“With the ‘San Marino 5G’ project TIM aims to deliver technological excellence to the Republic of San Marino making it the first 5G State in Europe. The activities are proceeding in line with the plans agreed with local government and the switching on of the Serravalle Stadio antenna, together with uses that have already been implemented, represent a new important step along this path.”
After Secretary of State for the Territory and Tourism, Augusto Michelotti, switched on the new Serravalle Stadio 5G antenna the fun began. 360° cameras have been activated on the race track, allowing fans to experience the action through VR headsets, while the TIM streaming platform will broadcast the footage on large screens throughout the village. Aside from traditional cameras, live action cameras placed inside the cars and web operators who shoot footage of the race with their smartphones, will also contribute to the action.
While all the demonstrations and trials in San Marino are small scale, the lessons learned through the real-world lab will pay dividends ahead of the up-coming launch in Italy.
EE is set to green light its first 5G trial in London, testing out its fixed wireless access ambitions.
Five businesses and five homes will have the chance to test out EE’s 5G broadband capabilities as the telco shows us it’s not all about bufferless cat videos on the bus. The trial will see 5G switched on at ten sites around East London in City Road, Old Street, Hoxton Square, St Paul’s and Chiswell Street.
Although details of the trialists are thin at the moment, EE has hinted it will make use of social media to find them. If anything else, it’s an interesting idea to increase follows across the various platforms.
“This live trial is a big step forward in making the benefits of 5G a reality for our customers, and in making sure that the UK is at the front of the pack for 5G technology,” said Marc Allera, CEO of BT’s Consumer business.
“We’re focusing our resource and experience across EE and BT to ensure that we continue to lead the UK market with a mobile network that keeps giving our customers the best speeds and the best coverage. 5G is a fundamental part of our work to build a converged, smart network that keeps our customers connected to the things that matter most.”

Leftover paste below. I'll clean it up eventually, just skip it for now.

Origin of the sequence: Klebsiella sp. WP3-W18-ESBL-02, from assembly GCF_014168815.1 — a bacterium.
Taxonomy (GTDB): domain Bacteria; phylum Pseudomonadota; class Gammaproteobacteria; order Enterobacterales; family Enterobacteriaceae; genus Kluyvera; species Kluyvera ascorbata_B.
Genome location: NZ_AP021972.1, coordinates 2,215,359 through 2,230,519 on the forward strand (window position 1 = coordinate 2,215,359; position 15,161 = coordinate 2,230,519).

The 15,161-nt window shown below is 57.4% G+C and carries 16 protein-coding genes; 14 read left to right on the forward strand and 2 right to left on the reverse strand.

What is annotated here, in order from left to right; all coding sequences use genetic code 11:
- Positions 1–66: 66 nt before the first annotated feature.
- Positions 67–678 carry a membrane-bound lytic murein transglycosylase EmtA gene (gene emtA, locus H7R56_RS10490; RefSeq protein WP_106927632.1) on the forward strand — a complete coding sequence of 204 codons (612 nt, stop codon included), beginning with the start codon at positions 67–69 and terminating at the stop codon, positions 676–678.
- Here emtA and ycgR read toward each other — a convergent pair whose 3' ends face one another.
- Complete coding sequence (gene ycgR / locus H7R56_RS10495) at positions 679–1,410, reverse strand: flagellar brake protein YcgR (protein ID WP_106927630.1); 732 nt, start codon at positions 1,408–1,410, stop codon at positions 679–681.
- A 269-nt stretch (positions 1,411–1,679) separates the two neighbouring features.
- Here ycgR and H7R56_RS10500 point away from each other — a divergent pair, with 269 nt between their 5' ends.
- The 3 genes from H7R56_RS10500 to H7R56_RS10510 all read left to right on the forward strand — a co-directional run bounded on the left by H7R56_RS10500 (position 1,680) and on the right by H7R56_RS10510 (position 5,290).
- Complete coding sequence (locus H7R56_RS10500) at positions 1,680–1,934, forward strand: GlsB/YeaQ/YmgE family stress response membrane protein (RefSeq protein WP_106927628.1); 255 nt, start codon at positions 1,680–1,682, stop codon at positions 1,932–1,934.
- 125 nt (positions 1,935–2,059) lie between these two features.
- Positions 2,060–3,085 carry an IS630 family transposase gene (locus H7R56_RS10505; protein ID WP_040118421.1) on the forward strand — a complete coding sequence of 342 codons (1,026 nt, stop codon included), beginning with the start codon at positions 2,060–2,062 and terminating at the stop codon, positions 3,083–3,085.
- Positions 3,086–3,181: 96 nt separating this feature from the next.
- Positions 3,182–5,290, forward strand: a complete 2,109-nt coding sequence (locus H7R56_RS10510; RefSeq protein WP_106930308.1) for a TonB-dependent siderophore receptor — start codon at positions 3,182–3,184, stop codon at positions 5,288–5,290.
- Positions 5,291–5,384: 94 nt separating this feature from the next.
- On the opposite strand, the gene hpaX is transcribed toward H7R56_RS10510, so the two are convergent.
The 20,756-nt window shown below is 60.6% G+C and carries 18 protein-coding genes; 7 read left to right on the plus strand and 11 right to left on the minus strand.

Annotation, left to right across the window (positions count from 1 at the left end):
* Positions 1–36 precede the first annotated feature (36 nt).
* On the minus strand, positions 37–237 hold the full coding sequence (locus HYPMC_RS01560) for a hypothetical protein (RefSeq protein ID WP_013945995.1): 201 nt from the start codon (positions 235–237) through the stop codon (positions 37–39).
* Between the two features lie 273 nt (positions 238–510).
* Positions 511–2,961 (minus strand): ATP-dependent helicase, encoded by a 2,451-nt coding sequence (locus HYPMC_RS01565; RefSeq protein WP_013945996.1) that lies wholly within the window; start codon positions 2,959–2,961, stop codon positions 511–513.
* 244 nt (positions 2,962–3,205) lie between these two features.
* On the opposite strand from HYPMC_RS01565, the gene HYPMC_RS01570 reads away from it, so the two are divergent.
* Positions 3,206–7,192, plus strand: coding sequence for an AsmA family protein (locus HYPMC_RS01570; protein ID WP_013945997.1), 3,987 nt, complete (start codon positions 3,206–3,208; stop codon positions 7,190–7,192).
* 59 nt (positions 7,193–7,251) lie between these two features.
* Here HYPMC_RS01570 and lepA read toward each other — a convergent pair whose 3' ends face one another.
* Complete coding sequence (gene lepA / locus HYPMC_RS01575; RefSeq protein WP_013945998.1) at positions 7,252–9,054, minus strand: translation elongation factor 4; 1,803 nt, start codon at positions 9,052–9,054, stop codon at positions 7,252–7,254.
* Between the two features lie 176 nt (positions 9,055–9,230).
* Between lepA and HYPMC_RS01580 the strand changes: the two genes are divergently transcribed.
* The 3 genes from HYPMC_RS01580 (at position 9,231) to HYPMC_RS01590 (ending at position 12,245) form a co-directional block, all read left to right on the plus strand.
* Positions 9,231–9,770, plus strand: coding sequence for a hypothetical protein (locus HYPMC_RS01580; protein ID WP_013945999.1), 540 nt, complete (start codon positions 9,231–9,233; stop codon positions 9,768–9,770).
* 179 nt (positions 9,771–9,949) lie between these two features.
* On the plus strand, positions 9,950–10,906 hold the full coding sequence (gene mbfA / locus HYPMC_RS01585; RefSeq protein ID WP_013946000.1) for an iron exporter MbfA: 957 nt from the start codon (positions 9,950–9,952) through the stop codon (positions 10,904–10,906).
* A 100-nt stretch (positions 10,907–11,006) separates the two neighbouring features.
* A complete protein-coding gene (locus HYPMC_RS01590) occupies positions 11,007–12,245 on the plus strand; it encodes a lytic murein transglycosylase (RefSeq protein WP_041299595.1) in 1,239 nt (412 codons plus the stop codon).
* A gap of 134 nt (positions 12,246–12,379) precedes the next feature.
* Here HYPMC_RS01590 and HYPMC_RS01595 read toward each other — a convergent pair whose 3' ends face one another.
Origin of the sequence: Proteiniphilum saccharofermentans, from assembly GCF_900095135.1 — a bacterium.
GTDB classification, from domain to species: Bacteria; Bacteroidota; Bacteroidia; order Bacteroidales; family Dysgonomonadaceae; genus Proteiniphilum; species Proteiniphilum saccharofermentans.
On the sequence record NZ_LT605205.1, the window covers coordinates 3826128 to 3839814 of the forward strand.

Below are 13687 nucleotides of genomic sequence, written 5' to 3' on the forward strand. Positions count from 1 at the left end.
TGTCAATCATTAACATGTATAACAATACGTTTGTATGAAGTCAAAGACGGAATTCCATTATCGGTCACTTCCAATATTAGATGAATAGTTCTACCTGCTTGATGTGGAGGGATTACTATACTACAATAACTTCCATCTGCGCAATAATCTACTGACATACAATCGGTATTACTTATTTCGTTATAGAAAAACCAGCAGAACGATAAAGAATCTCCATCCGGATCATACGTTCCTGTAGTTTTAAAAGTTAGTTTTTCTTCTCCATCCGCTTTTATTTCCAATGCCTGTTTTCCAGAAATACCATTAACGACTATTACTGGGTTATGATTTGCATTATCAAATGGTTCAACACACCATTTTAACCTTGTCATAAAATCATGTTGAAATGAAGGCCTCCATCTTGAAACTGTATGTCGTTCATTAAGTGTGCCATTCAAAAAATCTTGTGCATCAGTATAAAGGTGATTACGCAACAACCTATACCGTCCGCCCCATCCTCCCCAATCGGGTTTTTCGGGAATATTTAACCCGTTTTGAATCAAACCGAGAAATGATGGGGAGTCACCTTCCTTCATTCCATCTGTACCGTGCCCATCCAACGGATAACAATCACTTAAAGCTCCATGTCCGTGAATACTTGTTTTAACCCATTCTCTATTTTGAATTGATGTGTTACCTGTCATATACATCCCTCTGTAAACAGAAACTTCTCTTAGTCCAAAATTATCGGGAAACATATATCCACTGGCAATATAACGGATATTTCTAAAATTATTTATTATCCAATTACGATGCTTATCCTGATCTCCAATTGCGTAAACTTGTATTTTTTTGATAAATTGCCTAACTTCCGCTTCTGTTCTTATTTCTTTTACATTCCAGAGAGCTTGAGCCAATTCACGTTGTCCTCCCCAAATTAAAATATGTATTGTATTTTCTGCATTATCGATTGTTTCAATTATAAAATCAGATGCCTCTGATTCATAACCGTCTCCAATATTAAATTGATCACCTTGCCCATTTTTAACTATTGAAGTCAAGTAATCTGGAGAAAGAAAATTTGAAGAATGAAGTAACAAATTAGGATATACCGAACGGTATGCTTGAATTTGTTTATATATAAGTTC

Of course it wouldn’t be a proper trial if a politician didn’t get the chance to show off the fluoride smile to the world.
“We want the UK to be a global leader in 5G as part of our ambition to create a world-leading digital economy that works for everyone,” said Margot James, Minister for Digital. “Together with the Government’s own test beds and trials programme, industry initiatives like this will help deliver the benefits of this new revolutionary technology to businesses and consumers across the UK.”
While the main buzz of the 5G euphoria has been centred around improving the experience on your smart phone or filling the roads with autonomous vehicles, the fixed wireless access use case has been seldom touched in the UK. It certainly has been a talking point elsewhere, Verizon just launched it offering in very limited pockets of the US, though now the UK telcos seem to be catching on.
In recent weeks, Vodafone outlined their plans and trials for the 5G world, unusually selecting two rural locations as test beds, Cornwall and the Lake District. The explanation here; there is a need to trial all sorts of different use cases in different environments, with fixed wireless access being one.
Of course, 5G broadband connectivity does not offer the same reliability or potential of fibre-based connectivity (at least not until we start talking about 6G/7G/8G…) but it is a genuine use case which can be brought to the market in the near future. While we will have to wait until mid- to late-2019 for 5G compatible smartphones, routers will be on the market much sooner.
Telecom Italia has announced it expects 5G services to be greenlight in San Marino by the end of the year, making it the first 5G state in Europe. If only they had the handsets.
With TIM engineers plugging away in Faetano to hook up 3GPP Rel15 standard radio equipment with Massive-MIMO technology, the aim is to have complete 5G coverage by the end of the year. With the team back in head office running the final tests on 26 GHz millimetre waves in the 26.5-27.5 GHz frequency range, the hope is San Marino will become a living lab to test out new 5G services.
“The installation of the first 3GPP 5G site is the peak of a virtuous cycle of innovation launched by TIM a few years ago, working with the standardization bodies and contributing since the beginning to the ITU R ‘Vision’ recommendation which defined the founding concepts of 5G, subsequently guiding work on the technical specifications for 3GPP Rel15 and later,” said Elisabetta Romano, CTO at TIM.